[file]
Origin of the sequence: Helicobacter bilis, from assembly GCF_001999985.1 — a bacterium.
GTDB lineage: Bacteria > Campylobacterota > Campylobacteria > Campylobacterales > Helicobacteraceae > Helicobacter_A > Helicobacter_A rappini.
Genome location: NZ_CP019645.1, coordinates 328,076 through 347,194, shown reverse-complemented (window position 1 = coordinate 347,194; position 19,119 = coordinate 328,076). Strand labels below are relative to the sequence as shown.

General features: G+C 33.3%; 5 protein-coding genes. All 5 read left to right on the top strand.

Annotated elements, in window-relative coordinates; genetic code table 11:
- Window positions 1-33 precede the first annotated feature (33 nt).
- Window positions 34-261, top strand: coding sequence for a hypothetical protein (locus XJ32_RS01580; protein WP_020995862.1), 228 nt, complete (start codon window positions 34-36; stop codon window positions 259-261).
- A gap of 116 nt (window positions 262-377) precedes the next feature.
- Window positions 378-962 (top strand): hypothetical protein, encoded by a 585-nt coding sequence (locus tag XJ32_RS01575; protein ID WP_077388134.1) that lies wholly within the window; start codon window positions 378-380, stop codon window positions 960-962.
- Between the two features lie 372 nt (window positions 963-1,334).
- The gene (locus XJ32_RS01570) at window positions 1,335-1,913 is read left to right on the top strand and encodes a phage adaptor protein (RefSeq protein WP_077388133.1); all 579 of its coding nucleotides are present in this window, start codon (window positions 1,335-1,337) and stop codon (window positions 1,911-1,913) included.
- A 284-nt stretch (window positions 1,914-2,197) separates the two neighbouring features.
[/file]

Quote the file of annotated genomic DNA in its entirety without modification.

Origin of the sequence: Helicobacter bilis, from assembly GCF_001999985.1 — a bacterium.
GTDB lineage: Bacteria > Campylobacterota > Campylobacteria > Campylobacterales > Helicobacteraceae > Helicobacter_A > Helicobacter_A rappini.
Genome location: NZ_CP019645.1, coordinates 328,076 through 347,194, shown reverse-complemented (window position 1 = coordinate 347,194; position 19,119 = coordinate 328,076). Strand labels below are relative to the sequence as shown.

General features: G+C 33.3%; 5 protein-coding genes. All 5 read left to right on the top strand.

Annotated elements, in window-relative coordinates; genetic code table 11:
- Window positions 1-33 precede the first annotated feature (33 nt).
- Window positions 34-261, top strand: coding sequence for a hypothetical protein (locus XJ32_RS01580; protein WP_020995862.1), 228 nt, complete (start codon window positions 34-36; stop codon window positions 259-261).
- A gap of 116 nt (window positions 262-377) precedes the next feature.
- Window positions 378-962 (top strand): hypothetical protein, encoded by a 585-nt coding sequence (locus tag XJ32_RS01575; protein ID WP_077388134.1) that lies wholly within the window; start codon window positions 378-380, stop codon window positions 960-962.
- Between the two features lie 372 nt (window positions 963-1,334).
- The gene (locus XJ32_RS01570) at window positions 1,335-1,913 is read left to right on the top strand and encodes a phage adaptor protein (RefSeq protein WP_077388133.1); all 579 of its coding nucleotides are present in this window, start codon (window positions 1,335-1,337) and stop codon (window positions 1,911-1,913) included.
- A 284-nt stretch (window positions 1,914-2,197) separates the two neighbouring features.